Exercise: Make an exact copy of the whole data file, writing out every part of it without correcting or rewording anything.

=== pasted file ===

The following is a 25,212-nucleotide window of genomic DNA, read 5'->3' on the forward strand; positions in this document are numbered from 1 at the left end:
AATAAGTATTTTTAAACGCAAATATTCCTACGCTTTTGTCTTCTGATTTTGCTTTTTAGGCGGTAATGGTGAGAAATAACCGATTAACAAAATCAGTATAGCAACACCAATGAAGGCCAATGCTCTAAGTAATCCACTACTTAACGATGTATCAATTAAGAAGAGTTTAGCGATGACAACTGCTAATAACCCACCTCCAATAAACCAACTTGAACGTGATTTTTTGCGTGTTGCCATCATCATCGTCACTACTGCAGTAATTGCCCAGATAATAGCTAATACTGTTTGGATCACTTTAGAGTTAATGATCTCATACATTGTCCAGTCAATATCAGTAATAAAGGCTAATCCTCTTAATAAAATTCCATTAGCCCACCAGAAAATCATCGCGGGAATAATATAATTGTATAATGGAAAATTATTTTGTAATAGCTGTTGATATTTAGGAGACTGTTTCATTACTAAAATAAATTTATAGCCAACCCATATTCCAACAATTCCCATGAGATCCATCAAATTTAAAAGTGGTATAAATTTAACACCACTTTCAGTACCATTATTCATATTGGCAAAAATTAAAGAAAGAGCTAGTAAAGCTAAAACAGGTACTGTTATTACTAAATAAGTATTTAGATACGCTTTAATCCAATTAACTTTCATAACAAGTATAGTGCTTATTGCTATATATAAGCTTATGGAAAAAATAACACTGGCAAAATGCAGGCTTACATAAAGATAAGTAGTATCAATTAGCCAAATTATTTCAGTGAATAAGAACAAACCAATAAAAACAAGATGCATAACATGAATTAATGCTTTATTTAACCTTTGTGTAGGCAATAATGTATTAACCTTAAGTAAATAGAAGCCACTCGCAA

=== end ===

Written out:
The following is a 25,212-nucleotide window of genomic DNA, read 5'->3' on the forward strand; positions in this document are numbered from 1 at the left end:
AATAAGTATTTTTAAACGCAAATATTCCTACGCTTTTGTCTTCTGATTTTGCTTTTTAGGCGGTAATGGTGAGAAATAACCGATTAACAAAATCAGTATAGCAACACCAATGAAGGCCAATGCTCTAAGTAATCCACTACTTAACGATGTATCAATTAAGAAGAGTTTAGCGATGACAACTGCTAATAACCCACCTCCAATAAACCAACTTGAACGTGATTTTTTGCGTGTTGCCATCATCATCGTCACTACTGCAGTAATTGCCCAGATAATAGCTAATACTGTTTGGATCACTTTAGAGTTAATGATCTCATACATTGTCCAGTCAATATCAGTAATAAAGGCTAATCCTCTTAATAAAATTCCATTAGCCCACCAGAAAATCATCGCGGGAATAATATAATTGTATAATGGAAAATTATTTTGTAATAGCTGTTGATATTTAGGAGACTGTTTCATTACTAAAATAAATTTATAGCCAACCCATATTCCAACAATTCCCATGAGATCCATCAAATTTAAAAGTGGTATAAATTTAACACCACTTTCAGTACCATTATTCATATTGGCAAAAATTAAAGAAAGAGCTAGTAAAGCTAAAACAGGTACTGTTATTACTAAATAAGTATTTAGATACGCTTTAATCCAATTAACTTTCATAACAAGTATAGTGCTTATTGCTATATATAAGCTTATGGAAAAAATAACACTGGCAAAATGCAGGCTTACATAAAGATAAGTAGTATCAATTAGCCAAATTATTTCAGTGAATAAGAACAAACCAATAAAAACAAGATGCATAACATGAATTAATGCTTTATTTAACCTTTGTGTAGGCAATAATGTATTAACCTTAAGTAAATAGAAGCCACTCGCAA